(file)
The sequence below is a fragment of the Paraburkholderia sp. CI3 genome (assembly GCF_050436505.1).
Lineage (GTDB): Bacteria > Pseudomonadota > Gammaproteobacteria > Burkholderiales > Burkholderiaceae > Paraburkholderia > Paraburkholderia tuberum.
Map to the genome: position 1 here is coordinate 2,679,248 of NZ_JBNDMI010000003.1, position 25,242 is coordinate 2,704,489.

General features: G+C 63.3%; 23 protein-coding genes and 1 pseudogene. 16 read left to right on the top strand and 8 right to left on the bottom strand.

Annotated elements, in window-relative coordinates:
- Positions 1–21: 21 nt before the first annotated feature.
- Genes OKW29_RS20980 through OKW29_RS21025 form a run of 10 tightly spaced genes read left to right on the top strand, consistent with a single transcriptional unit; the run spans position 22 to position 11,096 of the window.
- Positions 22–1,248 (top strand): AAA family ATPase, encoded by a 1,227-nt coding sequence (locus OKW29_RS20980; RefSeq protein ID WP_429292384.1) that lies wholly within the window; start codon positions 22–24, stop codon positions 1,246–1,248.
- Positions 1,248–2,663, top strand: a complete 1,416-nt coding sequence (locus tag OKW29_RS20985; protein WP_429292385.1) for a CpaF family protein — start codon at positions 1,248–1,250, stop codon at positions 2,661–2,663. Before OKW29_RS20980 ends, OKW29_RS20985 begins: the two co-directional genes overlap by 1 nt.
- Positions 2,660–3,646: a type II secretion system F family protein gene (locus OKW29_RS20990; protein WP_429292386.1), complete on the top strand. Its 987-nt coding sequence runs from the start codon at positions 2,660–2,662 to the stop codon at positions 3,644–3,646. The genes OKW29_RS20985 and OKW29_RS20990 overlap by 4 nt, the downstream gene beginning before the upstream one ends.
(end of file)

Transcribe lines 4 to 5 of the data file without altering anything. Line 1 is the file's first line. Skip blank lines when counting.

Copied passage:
General features: G+C 63.3%; 23 protein-coding genes and 1 pseudogene. 16 read left to right on the top strand and 8 right to left on the bottom strand.

Annotated elements, in window-relative coordinates: